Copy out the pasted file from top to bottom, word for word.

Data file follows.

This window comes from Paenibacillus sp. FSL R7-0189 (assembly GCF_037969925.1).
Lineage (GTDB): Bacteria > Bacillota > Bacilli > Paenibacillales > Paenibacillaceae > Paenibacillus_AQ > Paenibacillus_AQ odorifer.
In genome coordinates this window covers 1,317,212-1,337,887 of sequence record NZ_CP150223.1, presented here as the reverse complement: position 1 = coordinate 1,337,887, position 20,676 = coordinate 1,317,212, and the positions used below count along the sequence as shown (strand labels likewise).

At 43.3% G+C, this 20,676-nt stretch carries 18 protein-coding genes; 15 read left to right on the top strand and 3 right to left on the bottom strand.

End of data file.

This window comes from Paenibacillus sp. FSL R7-0189 (assembly GCF_037969925.1).
Lineage (GTDB): Bacteria > Bacillota > Bacilli > Paenibacillales > Paenibacillaceae > Paenibacillus_AQ > Paenibacillus_AQ odorifer.
In genome coordinates this window covers 1,317,212-1,337,887 of sequence record NZ_CP150223.1, presented here as the reverse complement: position 1 = coordinate 1,337,887, position 20,676 = coordinate 1,317,212, and the positions used below count along the sequence as shown (strand labels likewise).

At 43.3% G+C, this 20,676-nt stretch carries 18 protein-coding genes; 15 read left to right on the top strand and 3 right to left on the bottom strand.